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Politics

Learning and Teaching
A mix of essays, learning journals, presentations, examination and portfolio projects.

The aim of the MA in Politics is to deepen students' understanding of important contemporary issues in political studies through the enhancement of students' analytical skills, research and writing talent, and capacity for utilising theoretical approaches. The programme is of particular interest to those wishing to know more about Irish politics (North and South), European politics, political conflict, and political theory.

Why Queen's?
Politics is about conflict, debate and the contest of ideas, making Belfast, where such things are part of everyday reality, an ideal place to study the subject. The modules offered are tailored to the University’s location and its expertise in Irish, Northern Irish and EU politics. Students benefit from intensive teaching by a wide and varied range of political scientists and theorists with strong publishing profiles and international reputations in their areas of expertise.

Students unsure of which precise direction they wish their career to take will benefit from the fact that the MA in Politics allows for a generalist course of study alongside excellent careers support both within the School and the University at large.

The MA in Politics provides students with the opportunity to engage in a wide range of active research networks and groups on diverse themes, including gender studies, political theory/philosophy, political economy, and postcolonial politics. On successful completion of their taught module coursework, PGDip students can complete the dissertation for an award of MA.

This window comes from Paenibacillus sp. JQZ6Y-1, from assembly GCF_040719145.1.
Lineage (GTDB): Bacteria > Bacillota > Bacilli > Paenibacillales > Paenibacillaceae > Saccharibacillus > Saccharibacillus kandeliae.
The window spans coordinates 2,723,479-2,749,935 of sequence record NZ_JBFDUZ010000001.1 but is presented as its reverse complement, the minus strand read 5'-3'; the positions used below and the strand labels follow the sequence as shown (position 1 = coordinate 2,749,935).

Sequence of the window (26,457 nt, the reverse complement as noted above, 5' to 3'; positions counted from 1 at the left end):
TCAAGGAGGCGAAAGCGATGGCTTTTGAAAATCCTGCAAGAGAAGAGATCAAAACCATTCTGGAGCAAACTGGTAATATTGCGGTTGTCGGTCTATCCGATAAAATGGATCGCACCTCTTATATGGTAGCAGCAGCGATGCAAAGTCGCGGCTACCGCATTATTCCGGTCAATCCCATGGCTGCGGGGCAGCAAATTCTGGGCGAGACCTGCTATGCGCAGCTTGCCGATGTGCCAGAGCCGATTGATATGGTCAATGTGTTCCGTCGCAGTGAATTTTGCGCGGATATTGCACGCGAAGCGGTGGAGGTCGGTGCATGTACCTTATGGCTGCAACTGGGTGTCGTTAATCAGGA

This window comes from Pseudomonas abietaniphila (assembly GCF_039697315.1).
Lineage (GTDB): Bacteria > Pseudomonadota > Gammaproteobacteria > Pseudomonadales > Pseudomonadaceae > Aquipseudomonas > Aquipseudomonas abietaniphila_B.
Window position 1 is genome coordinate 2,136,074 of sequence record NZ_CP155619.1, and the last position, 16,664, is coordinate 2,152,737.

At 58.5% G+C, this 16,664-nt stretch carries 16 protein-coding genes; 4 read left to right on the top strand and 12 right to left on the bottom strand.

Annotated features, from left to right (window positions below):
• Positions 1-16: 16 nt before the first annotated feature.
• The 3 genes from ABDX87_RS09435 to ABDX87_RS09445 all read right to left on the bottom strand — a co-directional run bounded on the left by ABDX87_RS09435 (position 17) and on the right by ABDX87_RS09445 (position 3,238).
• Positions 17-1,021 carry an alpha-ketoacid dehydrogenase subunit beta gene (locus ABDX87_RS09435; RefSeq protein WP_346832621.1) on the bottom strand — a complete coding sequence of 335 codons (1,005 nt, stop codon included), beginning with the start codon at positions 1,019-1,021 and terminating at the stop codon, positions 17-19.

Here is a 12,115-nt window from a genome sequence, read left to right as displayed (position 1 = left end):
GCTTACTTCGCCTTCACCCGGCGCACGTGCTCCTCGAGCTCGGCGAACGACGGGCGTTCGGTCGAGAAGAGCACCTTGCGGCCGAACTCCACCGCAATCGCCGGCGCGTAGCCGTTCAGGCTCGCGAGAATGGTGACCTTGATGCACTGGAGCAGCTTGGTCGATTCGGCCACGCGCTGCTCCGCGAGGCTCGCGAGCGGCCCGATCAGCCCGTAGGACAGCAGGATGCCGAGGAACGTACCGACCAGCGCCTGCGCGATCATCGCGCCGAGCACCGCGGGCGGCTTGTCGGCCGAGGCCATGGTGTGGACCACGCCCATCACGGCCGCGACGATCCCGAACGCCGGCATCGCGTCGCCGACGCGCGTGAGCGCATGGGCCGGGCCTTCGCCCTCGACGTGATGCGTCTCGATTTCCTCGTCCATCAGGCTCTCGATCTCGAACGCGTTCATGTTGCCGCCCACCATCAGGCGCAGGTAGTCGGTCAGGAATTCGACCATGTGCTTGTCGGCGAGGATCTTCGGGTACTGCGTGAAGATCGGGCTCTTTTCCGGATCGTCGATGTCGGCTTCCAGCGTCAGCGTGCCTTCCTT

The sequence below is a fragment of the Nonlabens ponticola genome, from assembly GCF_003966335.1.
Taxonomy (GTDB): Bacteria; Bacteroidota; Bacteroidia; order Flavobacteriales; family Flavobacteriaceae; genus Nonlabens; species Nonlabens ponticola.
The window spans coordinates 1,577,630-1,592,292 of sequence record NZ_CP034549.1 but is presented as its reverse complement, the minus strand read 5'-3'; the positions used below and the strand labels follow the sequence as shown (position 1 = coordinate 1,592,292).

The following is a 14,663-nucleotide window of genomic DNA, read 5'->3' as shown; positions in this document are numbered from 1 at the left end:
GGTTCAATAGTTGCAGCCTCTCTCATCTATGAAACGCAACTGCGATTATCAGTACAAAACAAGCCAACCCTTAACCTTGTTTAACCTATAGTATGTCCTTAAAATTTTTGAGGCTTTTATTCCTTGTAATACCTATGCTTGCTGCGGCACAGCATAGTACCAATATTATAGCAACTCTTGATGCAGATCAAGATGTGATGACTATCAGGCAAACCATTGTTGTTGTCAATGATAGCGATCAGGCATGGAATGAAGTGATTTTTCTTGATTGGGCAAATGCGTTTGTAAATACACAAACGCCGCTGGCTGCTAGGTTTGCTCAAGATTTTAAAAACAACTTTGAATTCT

Entry requirements

MA: normally a 2.1 Honours degree or above, or equivalent qualification acceptable to the University in a Social Sciences, Humanities or Arts subject, or a 2.1 Honours degree or above, or equivalent qualification acceptable to the University in any subject with relevant professional experience.

PGDip: normally a 2.2 Honours degree (minimum 57%) or above, or equivalent qualification acceptable to the University in a Social Sciences, Humanities or Arts subject, or a 2.2 Honours degree (minimum 57%) or above, or equivalent qualification acceptable to the University in any subject with relevant professional experience. Applicants who do not meet this entry requirement may, at the discretion of the relevant programme convenor, be considered for admission on the basis of relevant work experience and/or an assessed piece of work. Admission under Recognition of Prior Experiential Learning (RPEL) may be considered for this course. Please visit http://go.qub.ac.uk/RPLpolicy for the University's Recognition of Prior Learning Policy and information on application procedures.

International Qualifications For information on international qualification equivalents please select Your Country from the list on our International Students website.

Additional Information for International Students